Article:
Upon arrival, we picked up our accreditation, and got settled in the room. The next day, we went to the Samsung area in the athlete’s plaza, and picked up our Olympic Edition Phone which we could use for the PinQuest collection, and taking pictures. It also came with unlimited data and a Korean number, which was very useful when leaving the village. Pin Collecting, is huge at the Olympics. You will see pin-traders all over the place. This is almost like an Olympic Sport. Seeing as we were the only 2 Romanian team members in our Village, everyone wanted our pins so we got pretty good at bargaining and having win/win situations. During the first week, we met the entire Romanian Team in the PyeongChang Village, for our flag raising ceremony, and signing of the Olympic Truce Mural (wall). Post signing, I joined president Bach for lunch, and we exchanged a few words in a few languages we both speak. The bus ride to the PyeongChang village was about 38 minutes each way, so we did not venture out there often.

Our days were filled with event watching, friend cheering, and lots of Korean food eating! I felt like I was at home. Honestly. Korean food is my main love, and everything in the Olympic Village was no different that my routine in Calgary. Usually for most first time Olympians, things could be overwhelming especially with a bigger team, and perhaps the pressure set on them from coaches, sport psychologists, etc. I was fortunate enough to prepare mentally for this, thanks to visualizing this moment for over 10 years, my mentor & sport psych, Dan Perdue, and of course my coach Gregg and friend, Hayley Wickenheiser who both have experiences coaching at an Olympics, or winning medals at multiple Olympics. I made the Olympic Village apartment my home, personalized and comfortable. I probably drove Gregg nuts for 1 whole month but luckily we are still going for another 4 years (he said yes!). Ha.

Routine can become very boring, and on day 8, I started being a little antsy. I wasn’t too overly excited with the whole set up as it was quite boring in the village, and there was nothing in the immediate perimeter of the village, for entertainment. Inside the village there was a Polyclinic where athletes could receive treatment and therapy, for free. I had gone early enough and booked massages bi-weekly, with Seong-Lye, thanks to my newest friend, one of the volunteers there, Yoojin! Each team was in a different apartment building, and some of the smaller teams were all together. We were in building 805 on the 8th level, apartment 803. Team China was also in our building, as well as Belgium, and Australia, and the Olympic Athletes of Russia. There were some other areas, like doping control, and NOC services, also located in the village, as well as a laundry facility at the bottom of the building. There was also an entertainment room, where Gregg, the pinball wizard, would win games constantly. Over time, I ended up beating him in ping-pong, and that in itself is a proud Olympic Achievement, haha. Excitement elevated after I had befriended some volunteers and athletes from other sports and looked forward to lunches and dinners being more exciting again. Sorry, Gregg, ha! (Kidding). Events like these can not properly function, without all the amazing volunteers. Hats off to every single one of you. Just wow.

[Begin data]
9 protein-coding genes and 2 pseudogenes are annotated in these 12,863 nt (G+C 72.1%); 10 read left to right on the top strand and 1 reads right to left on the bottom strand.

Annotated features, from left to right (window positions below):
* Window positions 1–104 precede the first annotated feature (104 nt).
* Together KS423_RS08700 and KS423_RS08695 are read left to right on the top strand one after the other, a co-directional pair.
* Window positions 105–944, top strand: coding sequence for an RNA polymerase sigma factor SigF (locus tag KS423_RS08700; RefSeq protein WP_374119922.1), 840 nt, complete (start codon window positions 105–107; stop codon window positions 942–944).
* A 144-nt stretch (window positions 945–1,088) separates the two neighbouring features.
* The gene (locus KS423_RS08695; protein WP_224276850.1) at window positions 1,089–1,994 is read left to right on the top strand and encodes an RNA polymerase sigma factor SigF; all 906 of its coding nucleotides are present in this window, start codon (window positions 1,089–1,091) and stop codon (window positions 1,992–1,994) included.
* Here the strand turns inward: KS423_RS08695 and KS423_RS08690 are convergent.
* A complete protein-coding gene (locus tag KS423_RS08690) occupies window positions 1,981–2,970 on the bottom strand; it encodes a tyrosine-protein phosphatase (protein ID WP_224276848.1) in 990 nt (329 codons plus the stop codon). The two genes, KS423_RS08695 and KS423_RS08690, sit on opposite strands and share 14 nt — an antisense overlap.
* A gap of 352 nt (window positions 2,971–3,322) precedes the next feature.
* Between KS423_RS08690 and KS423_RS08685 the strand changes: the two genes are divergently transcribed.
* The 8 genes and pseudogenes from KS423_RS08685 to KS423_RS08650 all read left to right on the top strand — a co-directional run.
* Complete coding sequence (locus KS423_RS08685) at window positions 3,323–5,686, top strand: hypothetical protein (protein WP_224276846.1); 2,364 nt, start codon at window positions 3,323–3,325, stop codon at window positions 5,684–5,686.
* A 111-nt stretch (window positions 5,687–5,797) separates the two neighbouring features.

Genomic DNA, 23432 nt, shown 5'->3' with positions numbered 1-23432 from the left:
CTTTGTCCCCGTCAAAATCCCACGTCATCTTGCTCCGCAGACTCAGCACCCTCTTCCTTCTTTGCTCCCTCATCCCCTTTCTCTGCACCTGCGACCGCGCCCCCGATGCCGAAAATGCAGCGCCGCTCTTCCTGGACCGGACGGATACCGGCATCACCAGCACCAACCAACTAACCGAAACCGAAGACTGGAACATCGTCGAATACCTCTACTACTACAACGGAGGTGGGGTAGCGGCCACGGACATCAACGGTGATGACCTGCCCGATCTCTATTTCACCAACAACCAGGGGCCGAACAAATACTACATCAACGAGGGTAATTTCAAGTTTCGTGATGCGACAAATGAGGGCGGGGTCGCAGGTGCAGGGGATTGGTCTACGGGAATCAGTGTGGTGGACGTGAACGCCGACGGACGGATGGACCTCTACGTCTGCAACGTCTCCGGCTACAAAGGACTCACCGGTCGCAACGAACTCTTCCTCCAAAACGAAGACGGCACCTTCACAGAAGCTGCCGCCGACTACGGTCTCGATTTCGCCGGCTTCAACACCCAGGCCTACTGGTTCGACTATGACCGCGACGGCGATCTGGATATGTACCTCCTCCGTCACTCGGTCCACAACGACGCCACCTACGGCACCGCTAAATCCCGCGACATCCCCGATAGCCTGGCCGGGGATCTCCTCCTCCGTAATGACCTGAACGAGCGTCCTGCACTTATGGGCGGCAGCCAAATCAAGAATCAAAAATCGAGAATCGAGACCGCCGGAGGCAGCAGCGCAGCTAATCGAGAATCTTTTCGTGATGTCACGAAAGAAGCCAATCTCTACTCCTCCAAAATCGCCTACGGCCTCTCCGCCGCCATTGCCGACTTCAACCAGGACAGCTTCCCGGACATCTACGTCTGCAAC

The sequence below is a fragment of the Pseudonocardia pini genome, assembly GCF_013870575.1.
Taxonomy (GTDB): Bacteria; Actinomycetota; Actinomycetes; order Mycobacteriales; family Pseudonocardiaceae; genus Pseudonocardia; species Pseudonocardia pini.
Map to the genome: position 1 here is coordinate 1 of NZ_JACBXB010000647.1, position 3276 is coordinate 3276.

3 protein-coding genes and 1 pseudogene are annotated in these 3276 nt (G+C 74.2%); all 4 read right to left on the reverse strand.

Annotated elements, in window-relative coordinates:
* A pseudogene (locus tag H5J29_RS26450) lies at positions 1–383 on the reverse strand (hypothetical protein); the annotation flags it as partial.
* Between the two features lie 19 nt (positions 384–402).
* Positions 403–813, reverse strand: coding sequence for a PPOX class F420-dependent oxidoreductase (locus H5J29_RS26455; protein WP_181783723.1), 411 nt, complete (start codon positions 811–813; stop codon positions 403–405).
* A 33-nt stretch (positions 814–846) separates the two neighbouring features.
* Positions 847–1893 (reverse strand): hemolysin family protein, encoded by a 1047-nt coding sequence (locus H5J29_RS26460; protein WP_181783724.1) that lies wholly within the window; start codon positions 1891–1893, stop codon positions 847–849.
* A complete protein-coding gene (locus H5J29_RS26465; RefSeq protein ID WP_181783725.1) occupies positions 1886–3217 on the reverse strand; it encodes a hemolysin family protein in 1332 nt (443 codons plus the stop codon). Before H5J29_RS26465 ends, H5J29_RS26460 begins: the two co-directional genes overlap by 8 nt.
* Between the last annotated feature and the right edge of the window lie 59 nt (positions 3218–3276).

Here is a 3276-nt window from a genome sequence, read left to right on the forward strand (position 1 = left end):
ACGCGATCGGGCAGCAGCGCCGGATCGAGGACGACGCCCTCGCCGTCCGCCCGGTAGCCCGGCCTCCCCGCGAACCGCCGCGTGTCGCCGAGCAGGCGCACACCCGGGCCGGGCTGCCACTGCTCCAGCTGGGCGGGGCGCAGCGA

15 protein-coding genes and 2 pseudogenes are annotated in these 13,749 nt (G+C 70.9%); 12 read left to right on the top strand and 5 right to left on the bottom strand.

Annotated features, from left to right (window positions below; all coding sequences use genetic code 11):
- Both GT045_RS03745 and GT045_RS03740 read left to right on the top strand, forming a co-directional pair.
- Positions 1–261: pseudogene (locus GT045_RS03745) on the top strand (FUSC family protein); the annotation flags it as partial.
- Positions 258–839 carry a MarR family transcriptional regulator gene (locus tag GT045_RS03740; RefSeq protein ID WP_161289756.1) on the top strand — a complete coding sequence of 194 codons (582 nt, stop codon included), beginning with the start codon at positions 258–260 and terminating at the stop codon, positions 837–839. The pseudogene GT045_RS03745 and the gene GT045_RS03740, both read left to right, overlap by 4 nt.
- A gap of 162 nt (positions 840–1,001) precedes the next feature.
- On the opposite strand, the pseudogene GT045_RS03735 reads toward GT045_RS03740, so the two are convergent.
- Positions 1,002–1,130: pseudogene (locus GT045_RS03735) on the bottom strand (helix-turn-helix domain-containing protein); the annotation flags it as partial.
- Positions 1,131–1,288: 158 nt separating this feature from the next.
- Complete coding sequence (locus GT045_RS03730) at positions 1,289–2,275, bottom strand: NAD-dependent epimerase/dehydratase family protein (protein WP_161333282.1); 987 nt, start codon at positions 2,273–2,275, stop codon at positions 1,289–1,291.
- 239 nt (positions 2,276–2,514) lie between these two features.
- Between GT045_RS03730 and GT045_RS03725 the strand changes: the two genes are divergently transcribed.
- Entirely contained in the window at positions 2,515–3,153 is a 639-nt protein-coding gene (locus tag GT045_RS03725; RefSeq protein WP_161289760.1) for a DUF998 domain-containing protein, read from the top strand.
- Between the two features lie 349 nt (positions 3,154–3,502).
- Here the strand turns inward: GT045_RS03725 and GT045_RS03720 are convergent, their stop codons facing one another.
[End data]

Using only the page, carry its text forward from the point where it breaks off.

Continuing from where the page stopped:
Post race day, I spent the whole day with my parents, and showed them around the village, and clearly went to “Coffee Street” for coffee, because you know me….coffee lover. I won’t take you through all race day feels but I will tell you it was an amazing atmosphere, and I smiled the entire time. I am shocked at the level of calmness I had in my body, on the start line. I was cool, calm and collected and remember thinking “Really?! This is IT??!” And then “Go to the start, Ready, BAM!”.

The end of the Olympics approached very quickly. Just like the Opening Ceremonies, the closing Ceremonies were something very special; walking in with your home team, waving flags and taking pictures. I had the honour to participate in both Opening and Closing Ceremonies, and it will be an unreal memory that I will forever carry in my heart.

 

 

To come full circle, I have a picture with Catriona LeMay Doan, at the Winter Olympics, where I told her I was going, 15 years ago. pastedGraphic_4.png I am glad I have not stopped dreaming and kept believing. Everything will happen for you all of a sudden, and you ill be thankful you didn’t give up. I encourage you all to continue doing what you love, no matter what arises on the way. You never know how close you are to getting where you’ve always wanted to go.

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Thank you to all for your amazing outpour of love, support and encouragement. Thank you especially to those who believe in what is yet to come, and for not giving up on me. I would not have been there this year if it wasn’t for my  family, my Canadian support crew, my supporters all over the world, as well as my homeland of Romania. There are so many of you; the list goes on. A special thank you to my  season sponsors, Axel Merckx Project, 2XU, RYU Apparel and Rock On Clay. The future is exciting, baby!!! Stay tuned for my next big announcement – Launching my Personal Training Business! pastedGraphic_4.png

 

Love,

Alex xox